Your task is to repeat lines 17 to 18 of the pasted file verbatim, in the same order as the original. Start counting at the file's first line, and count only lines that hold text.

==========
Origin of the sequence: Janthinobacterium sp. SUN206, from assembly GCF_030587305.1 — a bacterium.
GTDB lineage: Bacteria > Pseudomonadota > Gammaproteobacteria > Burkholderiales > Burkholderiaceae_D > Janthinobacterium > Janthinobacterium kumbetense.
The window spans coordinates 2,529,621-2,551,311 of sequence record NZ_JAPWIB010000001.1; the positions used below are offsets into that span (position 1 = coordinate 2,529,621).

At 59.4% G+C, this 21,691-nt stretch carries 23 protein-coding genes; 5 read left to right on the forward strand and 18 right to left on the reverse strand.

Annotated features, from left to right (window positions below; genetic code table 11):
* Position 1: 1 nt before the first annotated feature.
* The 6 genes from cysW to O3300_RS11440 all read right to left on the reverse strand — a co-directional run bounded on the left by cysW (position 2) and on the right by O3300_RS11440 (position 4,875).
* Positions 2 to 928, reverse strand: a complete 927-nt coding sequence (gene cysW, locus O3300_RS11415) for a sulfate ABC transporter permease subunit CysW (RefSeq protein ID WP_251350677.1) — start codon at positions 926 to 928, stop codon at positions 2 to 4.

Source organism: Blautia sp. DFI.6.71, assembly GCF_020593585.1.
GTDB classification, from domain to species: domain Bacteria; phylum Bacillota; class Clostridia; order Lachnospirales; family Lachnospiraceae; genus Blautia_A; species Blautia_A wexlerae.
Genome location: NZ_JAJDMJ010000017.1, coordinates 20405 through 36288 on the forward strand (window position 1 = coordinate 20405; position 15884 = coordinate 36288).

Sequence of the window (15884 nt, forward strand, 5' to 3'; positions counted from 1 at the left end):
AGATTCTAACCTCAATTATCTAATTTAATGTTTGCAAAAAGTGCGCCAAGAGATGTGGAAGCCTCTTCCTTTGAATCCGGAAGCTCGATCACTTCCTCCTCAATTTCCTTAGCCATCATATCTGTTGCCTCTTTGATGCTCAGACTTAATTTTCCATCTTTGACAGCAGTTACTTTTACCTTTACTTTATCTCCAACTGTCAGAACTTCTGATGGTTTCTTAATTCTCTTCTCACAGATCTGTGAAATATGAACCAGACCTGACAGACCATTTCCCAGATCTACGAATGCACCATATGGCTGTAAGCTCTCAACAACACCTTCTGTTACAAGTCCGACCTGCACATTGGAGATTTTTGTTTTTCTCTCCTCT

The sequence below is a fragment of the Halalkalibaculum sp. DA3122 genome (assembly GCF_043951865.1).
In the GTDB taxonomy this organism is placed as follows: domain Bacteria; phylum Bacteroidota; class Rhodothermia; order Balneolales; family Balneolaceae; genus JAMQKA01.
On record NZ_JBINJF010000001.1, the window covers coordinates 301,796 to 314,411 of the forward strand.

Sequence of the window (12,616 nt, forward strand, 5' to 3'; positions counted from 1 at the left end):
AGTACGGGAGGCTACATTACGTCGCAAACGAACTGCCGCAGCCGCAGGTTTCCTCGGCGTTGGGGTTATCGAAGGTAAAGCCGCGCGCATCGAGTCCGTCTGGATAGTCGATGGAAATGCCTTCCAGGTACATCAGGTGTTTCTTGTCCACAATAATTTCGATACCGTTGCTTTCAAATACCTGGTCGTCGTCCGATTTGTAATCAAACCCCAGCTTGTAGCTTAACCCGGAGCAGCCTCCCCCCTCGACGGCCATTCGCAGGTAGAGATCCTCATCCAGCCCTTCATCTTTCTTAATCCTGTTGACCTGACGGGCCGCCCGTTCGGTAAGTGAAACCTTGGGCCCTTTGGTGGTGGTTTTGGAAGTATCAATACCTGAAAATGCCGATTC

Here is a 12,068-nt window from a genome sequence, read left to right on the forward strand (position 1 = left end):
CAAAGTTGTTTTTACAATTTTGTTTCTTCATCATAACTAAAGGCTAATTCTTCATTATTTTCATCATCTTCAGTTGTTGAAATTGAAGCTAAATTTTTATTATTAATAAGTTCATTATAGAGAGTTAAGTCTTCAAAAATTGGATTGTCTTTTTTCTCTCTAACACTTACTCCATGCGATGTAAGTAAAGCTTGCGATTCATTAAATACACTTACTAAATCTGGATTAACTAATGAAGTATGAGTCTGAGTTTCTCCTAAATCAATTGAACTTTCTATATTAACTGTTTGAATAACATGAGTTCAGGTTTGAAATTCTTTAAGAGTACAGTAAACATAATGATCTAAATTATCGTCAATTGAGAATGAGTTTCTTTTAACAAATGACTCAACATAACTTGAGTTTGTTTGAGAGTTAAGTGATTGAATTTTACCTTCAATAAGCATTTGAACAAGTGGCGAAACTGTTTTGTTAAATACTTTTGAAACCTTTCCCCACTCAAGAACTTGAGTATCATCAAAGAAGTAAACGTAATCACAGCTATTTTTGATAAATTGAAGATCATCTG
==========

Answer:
Sequence of the window (12,616 nt, forward strand, 5' to 3'; positions counted from 1 at the left end):
AGTACGGGAGGCTACATTACGTCGCAAACGAACTGCCGCAGCCGCAGGTTTCCTCGGCGTTGGGGTTATCGAAGGTAAAGCCGCGCGCATCGAGTCCGTCTGGATAGTCGATGGAAATGCCTTCCAGGTACATCAGGTGTTTCTTGTCCACAATAATTTCGATACCGTTGCTTTCAAATACCTGGTCGTCGTCCGATTTGTAATCAAACCCCAGCTTGTAGCTTAACCCGGAGCAGCCTCCCCCCTCGACGGCCATTCGCAGGTAGAGATCCTCATCCAGCCCTTCATCTTTCTTAATCCTGTTGACCTGACGGGCCGCCCGTTCGGTAAGTGAAACCTTGGGCCCTTTGGTGGTGGTTTTGGAAGTATCAATACCTGAAAATGCCGATTC